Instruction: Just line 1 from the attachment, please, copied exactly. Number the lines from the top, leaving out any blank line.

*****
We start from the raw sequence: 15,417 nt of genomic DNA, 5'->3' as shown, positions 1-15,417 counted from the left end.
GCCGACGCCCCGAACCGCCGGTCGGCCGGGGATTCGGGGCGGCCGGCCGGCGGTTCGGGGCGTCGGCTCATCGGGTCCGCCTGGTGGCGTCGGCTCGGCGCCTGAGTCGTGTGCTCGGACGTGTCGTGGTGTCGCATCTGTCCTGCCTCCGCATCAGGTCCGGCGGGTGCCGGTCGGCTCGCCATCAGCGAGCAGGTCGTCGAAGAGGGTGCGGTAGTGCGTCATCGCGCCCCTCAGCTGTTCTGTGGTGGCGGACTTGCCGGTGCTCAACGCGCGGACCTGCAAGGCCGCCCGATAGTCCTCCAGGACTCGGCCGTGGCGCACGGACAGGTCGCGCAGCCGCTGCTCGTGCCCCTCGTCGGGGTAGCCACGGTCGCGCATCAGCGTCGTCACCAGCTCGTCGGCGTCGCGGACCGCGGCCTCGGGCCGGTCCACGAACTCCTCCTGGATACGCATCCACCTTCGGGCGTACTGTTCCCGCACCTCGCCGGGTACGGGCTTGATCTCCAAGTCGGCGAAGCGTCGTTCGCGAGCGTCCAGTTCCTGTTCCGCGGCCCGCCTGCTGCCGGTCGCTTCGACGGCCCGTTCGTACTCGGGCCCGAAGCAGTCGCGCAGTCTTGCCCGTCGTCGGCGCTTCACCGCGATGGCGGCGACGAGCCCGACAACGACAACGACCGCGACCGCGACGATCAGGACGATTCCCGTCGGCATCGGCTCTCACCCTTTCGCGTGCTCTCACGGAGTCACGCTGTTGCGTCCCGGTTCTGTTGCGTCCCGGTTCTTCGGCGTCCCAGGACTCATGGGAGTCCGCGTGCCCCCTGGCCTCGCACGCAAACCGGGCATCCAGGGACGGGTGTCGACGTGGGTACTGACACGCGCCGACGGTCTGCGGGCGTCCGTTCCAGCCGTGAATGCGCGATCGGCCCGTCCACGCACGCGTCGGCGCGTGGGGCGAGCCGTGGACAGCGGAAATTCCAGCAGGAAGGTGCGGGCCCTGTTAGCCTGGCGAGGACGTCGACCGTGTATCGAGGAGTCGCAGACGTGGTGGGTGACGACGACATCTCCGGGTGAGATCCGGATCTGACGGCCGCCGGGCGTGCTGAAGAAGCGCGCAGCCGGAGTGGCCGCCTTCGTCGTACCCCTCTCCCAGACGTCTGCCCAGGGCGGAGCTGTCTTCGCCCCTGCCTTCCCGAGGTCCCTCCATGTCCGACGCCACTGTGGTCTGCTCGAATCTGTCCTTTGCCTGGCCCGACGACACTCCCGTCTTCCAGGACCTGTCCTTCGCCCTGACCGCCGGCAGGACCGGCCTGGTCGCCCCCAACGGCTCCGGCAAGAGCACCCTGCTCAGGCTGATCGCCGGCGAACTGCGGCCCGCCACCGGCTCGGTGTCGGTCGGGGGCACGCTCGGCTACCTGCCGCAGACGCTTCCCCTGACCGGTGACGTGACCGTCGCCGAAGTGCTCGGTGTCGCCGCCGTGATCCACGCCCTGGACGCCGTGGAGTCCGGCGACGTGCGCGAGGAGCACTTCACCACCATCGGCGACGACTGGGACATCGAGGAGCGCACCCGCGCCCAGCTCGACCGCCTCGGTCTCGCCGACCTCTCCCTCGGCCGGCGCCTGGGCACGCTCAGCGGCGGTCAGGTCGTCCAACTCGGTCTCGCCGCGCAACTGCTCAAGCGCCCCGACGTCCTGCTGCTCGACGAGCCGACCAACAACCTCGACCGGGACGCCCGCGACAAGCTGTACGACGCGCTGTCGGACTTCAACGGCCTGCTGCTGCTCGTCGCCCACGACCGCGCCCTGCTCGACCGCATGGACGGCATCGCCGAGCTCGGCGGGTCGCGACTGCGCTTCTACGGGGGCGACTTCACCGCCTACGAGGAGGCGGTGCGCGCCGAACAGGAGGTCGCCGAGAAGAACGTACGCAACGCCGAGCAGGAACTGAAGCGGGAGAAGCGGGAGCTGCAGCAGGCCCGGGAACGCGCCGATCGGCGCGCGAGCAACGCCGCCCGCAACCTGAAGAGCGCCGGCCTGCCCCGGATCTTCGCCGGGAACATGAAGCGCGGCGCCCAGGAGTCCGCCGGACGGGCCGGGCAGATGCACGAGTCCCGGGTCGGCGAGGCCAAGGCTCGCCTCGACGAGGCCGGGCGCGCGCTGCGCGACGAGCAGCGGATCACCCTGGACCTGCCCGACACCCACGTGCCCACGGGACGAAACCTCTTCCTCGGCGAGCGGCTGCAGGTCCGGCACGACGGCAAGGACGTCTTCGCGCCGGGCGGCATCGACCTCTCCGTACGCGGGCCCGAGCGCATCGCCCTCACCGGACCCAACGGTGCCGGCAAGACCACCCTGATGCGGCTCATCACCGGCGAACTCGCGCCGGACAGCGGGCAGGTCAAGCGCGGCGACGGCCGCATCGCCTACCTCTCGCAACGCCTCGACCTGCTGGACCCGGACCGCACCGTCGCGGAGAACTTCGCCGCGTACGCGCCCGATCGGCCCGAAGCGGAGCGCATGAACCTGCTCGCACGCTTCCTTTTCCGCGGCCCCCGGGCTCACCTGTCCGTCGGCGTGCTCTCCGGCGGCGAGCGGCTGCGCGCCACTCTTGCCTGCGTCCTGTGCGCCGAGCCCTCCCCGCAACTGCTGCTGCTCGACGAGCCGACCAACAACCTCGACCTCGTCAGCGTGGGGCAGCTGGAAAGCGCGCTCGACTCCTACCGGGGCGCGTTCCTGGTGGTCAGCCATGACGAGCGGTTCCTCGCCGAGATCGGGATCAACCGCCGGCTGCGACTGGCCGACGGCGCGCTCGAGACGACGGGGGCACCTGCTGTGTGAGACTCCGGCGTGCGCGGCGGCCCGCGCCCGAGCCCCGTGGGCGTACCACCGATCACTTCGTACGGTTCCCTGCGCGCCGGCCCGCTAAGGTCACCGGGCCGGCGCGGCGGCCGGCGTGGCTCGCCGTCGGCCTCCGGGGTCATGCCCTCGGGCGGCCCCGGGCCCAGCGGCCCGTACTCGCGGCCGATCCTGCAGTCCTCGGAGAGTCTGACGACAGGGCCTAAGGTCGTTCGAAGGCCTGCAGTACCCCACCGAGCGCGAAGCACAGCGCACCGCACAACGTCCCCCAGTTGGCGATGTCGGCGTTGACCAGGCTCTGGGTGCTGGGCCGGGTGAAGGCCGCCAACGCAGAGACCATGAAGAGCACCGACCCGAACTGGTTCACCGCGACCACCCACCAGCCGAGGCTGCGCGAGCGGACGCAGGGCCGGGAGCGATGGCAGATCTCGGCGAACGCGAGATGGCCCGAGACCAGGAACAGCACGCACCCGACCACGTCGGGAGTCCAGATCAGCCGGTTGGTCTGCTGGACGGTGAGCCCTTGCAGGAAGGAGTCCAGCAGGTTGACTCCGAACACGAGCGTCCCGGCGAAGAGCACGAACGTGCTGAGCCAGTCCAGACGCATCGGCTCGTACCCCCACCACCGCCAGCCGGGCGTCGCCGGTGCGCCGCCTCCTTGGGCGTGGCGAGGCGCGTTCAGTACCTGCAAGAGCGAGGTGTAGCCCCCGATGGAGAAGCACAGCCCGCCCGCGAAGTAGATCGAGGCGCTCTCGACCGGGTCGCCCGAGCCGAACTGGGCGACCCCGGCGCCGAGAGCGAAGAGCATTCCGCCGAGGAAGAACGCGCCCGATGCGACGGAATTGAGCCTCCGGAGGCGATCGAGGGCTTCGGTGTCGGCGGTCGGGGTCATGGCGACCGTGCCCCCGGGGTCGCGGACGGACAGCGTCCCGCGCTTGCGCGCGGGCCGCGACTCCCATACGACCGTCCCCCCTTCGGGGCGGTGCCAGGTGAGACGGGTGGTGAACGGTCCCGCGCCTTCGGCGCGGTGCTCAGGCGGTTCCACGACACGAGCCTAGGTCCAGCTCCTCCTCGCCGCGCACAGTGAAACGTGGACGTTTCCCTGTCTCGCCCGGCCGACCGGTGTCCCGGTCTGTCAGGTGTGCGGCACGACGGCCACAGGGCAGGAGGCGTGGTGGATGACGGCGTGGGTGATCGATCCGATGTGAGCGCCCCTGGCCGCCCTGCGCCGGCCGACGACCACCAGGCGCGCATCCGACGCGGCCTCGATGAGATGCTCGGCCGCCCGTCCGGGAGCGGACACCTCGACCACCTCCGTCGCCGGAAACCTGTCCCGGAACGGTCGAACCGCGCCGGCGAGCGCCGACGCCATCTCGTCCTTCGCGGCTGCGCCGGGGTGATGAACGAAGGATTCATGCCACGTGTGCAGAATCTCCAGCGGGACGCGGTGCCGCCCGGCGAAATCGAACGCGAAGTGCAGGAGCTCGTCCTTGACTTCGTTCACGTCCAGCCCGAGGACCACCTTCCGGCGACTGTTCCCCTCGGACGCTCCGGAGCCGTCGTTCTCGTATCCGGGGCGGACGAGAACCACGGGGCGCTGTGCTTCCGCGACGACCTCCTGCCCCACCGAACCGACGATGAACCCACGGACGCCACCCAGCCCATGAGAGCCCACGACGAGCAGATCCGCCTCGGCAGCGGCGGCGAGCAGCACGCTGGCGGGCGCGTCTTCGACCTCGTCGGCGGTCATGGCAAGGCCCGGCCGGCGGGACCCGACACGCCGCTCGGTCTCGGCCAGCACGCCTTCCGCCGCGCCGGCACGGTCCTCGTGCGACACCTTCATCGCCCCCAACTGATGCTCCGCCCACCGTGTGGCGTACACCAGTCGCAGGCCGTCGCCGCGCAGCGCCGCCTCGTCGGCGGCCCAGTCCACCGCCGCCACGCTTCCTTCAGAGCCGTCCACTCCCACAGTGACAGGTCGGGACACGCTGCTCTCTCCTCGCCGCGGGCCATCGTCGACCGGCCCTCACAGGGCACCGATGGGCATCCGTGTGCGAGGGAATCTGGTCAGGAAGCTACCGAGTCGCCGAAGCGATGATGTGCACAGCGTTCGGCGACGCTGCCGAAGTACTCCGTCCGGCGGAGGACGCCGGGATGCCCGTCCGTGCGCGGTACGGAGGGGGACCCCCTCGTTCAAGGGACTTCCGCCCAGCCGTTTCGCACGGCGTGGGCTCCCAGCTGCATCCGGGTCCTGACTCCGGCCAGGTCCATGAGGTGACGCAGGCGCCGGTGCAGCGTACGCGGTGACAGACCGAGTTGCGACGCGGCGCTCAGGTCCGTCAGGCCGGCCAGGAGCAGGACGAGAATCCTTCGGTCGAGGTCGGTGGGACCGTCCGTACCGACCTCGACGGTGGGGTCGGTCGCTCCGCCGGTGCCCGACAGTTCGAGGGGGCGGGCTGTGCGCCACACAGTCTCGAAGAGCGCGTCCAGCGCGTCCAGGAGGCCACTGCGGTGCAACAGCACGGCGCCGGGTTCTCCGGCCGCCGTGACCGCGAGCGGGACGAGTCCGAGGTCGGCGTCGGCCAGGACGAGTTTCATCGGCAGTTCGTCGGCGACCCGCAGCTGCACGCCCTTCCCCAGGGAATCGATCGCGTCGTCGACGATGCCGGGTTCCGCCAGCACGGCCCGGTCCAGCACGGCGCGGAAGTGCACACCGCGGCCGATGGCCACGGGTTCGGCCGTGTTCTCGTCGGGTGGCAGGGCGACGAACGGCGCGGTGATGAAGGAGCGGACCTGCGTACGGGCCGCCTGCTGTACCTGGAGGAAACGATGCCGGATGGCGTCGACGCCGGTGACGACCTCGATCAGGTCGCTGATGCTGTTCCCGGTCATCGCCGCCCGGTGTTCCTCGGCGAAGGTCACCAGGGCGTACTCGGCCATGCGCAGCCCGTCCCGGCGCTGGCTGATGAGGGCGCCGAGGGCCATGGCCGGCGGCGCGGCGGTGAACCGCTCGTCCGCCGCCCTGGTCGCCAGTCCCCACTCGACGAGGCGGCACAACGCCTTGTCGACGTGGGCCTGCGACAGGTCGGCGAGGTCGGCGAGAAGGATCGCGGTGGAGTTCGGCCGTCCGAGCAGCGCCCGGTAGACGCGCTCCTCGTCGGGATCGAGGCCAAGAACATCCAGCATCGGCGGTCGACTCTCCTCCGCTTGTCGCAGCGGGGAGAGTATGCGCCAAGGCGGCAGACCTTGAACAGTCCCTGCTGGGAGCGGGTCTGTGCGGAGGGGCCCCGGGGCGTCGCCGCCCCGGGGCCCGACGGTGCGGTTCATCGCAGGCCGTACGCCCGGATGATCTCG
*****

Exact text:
We start from the raw sequence: 15,417 nt of genomic DNA, 5'->3' as shown, positions 1-15,417 counted from the left end.